Spielberg's modernisation of J.M. Barrie's classic mythology hits the mark in places, not least with a typically stirring John Williams score that does all of the heavy lifting. There's even the intriguing suggestion that Hook may become a substitute father for Peter's contemptuous son Jack (Charlie Korsmo). Ultimately, however, the movie fails to follow through with its most provocative ideas.
6. A.I. Artificial Intelligence (2001)
The influence of Pinocchio hangs over this complicated sci-fi drama, which was initiated by Stanley Kubrick and then completed by Spielberg following Kubrick's death. Haley Joel Osment is eerily convincing and unblinking as the boy android ('mecha') named David who is integrated with a family to help cope with the grief over their comatose son.
However, the bond doesn't take and David is abandoned by his surrogate mother Monica (an excellent Frances O'Connor) in one of Spielberg's most anguished and affecting sequences. The rest of the movie traces David's attempts to get back to his other, resulting in one final wish, thousands of years later, from the Blue Fairy that allows Monica to 'live' for one more day. Tissues are advised.
7. Minority Report (2002)
Tom Cruise's first collaboration with Spielberg is a riveting, neo-noir thriller set in the not-too-distant future. Cruise's character John Anderton leads the Pre-Crime division whereby three genetically mutated psychics known as pre-cogs are used to predict murders before they happen. However, when Anderton catches sight of himself in one of the pre-cogs' visions, he must go on the run to clear his name.
Once again, the outward genre trappings conceal something much darker and profound. Anderton is a junkie and has been since the kidnapping of his young son Sean. By uncovering the pre-cog conspiracy and endeavouring to clear his name, Anderton leans to come to terms with his traumatic past while also suspecting that Pre Crime isn't the morally upright entity that it seems.
8. Catch Me If You Can (2003)
This delightfully effervescent Spielberg caper is based on the true story of con man Frank Abagnale Jr. A high school kid turned confidence trickster supremo, Abagnale bluffed his way around the world in various guises as lawyer, doctor and airline pilot. Spielberg's fizzy, fast-moving direction and a charming central performance from Leonardo DiCaprio consistently reinforce that truth is often stranger than fiction.
And yet and yet (stop us if you've heard this one), the movie's frothy exterior is really a front for damaged family relationships. In the movie, Abagnale reveres his father, played by a career-best Christopher Walken, but finds that none of his money-making scams or daredevil escapades can save his old man from sliding into despair post-divorce.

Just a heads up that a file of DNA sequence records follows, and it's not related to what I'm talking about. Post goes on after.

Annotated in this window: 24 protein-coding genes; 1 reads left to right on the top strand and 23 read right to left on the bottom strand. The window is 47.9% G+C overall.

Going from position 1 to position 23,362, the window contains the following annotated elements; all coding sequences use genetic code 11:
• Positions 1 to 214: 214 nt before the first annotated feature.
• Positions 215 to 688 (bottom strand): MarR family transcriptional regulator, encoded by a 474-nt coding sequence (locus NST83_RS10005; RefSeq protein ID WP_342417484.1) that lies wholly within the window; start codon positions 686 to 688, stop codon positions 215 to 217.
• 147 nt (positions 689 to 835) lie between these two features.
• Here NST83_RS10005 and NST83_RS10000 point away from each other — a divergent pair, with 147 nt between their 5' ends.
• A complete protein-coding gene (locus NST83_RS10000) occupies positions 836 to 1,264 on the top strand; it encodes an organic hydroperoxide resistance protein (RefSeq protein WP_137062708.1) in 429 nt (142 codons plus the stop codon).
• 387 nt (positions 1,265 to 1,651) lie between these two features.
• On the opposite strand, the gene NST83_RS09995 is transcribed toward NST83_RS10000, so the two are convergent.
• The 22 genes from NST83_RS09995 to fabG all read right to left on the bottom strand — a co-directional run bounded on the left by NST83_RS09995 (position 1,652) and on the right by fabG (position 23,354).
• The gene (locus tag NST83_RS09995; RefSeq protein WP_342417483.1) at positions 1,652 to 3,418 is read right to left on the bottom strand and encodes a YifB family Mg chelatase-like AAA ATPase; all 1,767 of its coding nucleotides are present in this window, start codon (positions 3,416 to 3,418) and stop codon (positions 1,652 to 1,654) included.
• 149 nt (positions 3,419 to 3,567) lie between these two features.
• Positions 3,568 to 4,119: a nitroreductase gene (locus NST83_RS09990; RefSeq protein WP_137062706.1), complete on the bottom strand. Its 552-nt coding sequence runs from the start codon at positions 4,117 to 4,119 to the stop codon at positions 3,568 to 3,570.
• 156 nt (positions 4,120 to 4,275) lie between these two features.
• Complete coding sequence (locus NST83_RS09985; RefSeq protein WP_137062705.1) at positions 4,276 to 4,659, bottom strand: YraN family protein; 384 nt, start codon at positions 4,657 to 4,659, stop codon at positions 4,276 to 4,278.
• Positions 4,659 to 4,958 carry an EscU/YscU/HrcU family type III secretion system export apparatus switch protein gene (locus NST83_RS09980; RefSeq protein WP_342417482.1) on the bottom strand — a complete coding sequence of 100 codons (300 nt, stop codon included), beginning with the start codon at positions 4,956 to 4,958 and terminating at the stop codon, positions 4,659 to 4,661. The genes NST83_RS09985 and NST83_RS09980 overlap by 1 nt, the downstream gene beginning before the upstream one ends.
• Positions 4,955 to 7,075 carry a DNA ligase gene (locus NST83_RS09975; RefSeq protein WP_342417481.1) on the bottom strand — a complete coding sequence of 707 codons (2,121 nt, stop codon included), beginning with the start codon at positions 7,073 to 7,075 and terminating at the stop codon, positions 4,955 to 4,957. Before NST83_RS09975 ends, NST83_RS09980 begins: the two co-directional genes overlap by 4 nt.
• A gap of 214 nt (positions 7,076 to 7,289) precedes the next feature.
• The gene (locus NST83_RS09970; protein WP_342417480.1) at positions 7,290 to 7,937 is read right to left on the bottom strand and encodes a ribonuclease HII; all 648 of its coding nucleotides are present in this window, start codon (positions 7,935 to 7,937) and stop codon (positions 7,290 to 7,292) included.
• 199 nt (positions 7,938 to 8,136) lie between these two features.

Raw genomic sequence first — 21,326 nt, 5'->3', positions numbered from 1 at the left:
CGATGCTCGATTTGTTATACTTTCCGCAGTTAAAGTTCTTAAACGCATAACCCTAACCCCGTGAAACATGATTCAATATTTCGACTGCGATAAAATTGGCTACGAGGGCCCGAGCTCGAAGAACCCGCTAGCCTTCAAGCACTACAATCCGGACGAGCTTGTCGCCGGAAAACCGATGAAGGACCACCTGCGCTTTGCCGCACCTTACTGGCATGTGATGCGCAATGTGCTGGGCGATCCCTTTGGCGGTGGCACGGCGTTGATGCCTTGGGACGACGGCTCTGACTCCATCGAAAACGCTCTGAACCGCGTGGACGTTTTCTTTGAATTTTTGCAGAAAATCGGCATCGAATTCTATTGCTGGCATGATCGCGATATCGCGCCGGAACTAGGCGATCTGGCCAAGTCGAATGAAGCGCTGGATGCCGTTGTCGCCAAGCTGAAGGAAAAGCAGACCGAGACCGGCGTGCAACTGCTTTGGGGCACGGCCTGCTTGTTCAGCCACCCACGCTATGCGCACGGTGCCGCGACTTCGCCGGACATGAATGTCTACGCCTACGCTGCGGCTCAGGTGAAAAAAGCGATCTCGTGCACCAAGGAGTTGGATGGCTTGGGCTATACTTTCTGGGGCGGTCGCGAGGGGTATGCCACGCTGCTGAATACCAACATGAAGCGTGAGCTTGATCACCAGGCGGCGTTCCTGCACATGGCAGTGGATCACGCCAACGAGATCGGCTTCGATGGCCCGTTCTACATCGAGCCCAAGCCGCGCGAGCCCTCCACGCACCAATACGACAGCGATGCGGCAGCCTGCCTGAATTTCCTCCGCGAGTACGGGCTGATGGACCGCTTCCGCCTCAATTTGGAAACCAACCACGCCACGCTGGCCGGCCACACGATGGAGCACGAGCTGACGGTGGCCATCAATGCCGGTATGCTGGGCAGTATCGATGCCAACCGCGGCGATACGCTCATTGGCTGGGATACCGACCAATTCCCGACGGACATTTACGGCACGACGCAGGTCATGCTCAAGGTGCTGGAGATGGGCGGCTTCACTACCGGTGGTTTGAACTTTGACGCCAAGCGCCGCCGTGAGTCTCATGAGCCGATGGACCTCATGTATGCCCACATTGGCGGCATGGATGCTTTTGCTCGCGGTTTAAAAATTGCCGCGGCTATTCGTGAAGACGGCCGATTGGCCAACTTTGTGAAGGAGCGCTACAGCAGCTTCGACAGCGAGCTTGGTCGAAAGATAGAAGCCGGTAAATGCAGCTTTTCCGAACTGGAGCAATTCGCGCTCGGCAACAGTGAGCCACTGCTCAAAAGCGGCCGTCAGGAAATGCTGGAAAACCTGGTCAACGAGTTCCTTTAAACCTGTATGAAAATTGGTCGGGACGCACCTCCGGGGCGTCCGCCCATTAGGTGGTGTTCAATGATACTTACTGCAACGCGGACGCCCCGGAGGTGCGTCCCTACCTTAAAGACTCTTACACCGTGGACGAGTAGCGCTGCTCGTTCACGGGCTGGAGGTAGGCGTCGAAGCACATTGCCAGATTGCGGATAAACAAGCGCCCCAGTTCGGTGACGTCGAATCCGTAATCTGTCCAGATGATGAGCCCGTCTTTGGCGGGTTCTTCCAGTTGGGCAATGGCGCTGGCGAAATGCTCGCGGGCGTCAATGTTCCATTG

Such sobering observations help ground the movie in more than just whimsical flim-flam – there's real pain and psychological drive behind the younger Frank's actions.
9. War of the Worlds (2005)
Spielberg's appreciably dark and terrifying adaptation of H.G. Wells' classic sci-fi novel may induce shudders at the sight of marauding martian tripods. However, at its centre, the movie reflects quintessential Spielberg concerns: that of a fractured family barely capable of holding things together in the face of extraordinary circumstances.
Tom Cruise, on refreshingly unsympathetic form for the most part, is dock worker Ray Ferrier who must flee with his two children when the martians invade and begin steadily extinguishing all life on Earth. Having largely been absent from his kids' upbringing, Ray must reckon with his cavalier attitude, particularly via his relationship with traumatised young daughter Rachel (Dakota Fanning).
10. Lincoln (2013)
Lincoln is Spielberg on Important Form™, eliciting a truly uncanny, Oscar-winning performance from Daniel Day-Lewis as U.S. President Abraham Lincoln. The movie traces Lincoln's contentious political journey toward the abolition of slavery, interweaving a dizzying amount of legislation and a host of political power players while trusting the audience to keep up.
Day-Lewis' turn manages to find the rustic warmth behind a figure commemorated so often in alabaster. Lincoln's difficult relationship with his eldest son Robert (Joseph Gordon Levitt) gives a humanising impetus amidst the dry sermonising: Robert wants to enlist in the Army to fight but his father insists that there is equal nobility in standing as a lawyer.
As with so many Spielberg movies, it's about finding the balance between selfish impulse and the desire to keep one's family safe. It turns out that philosophy is even capable of extending to the American President.